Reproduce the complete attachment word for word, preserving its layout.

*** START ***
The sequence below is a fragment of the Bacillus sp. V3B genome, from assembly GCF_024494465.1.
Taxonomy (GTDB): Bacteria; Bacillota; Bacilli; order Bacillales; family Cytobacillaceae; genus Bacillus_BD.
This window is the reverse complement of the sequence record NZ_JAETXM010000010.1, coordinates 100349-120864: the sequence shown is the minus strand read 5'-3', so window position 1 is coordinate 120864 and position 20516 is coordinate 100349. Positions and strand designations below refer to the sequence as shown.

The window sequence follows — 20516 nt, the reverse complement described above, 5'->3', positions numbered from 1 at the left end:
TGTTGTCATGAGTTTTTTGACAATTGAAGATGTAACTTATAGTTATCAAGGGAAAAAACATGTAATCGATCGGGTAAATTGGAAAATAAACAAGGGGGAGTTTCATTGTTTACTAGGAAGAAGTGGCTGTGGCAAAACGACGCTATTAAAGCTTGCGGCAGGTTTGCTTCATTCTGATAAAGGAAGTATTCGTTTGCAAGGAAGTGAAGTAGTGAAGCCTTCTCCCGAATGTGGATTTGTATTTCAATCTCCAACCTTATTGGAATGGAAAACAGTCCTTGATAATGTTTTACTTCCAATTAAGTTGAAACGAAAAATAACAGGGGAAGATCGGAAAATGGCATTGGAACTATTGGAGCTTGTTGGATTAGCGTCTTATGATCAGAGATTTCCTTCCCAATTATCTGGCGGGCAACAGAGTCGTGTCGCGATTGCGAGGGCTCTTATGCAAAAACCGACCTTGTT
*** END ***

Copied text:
The sequence below is a fragment of the Bacillus sp. V3B genome, from assembly GCF_024494465.1.
Taxonomy (GTDB): Bacteria; Bacillota; Bacilli; order Bacillales; family Cytobacillaceae; genus Bacillus_BD.
This window is the reverse complement of the sequence record NZ_JAETXM010000010.1, coordinates 100349-120864: the sequence shown is the minus strand read 5'-3', so window position 1 is coordinate 120864 and position 20516 is coordinate 100349. Positions and strand designations below refer to the sequence as shown.

The window sequence follows — 20516 nt, the reverse complement described above, 5'->3', positions numbered from 1 at the left end:
TGTTGTCATGAGTTTTTTGACAATTGAAGATGTAACTTATAGTTATCAAGGGAAAAAACATGTAATCGATCGGGTAAATTGGAAAATAAACAAGGGGGAGTTTCATTGTTTACTAGGAAGAAGTGGCTGTGGCAAAACGACGCTATTAAAGCTTGCGGCAGGTTTGCTTCATTCTGATAAAGGAAGTATTCGTTTGCAAGGAAGTGAAGTAGTGAAGCCTTCTCCCGAATGTGGATTTGTATTTCAATCTCCAACCTTATTGGAATGGAAAACAGTCCTTGATAATGTTTTACTTCCAATTAAGTTGAAACGAAAAATAACAGGGGAAGATCGGAAAATGGCATTGGAACTATTGGAGCTTGTTGGATTAGCGTCTTATGATCAGAGATTTCCTTCCCAATTATCTGGCGGGCAACAGAGTCGTGTCGCGATTGCGAGGGCTCTTATGCAAAAACCGACCTTGTT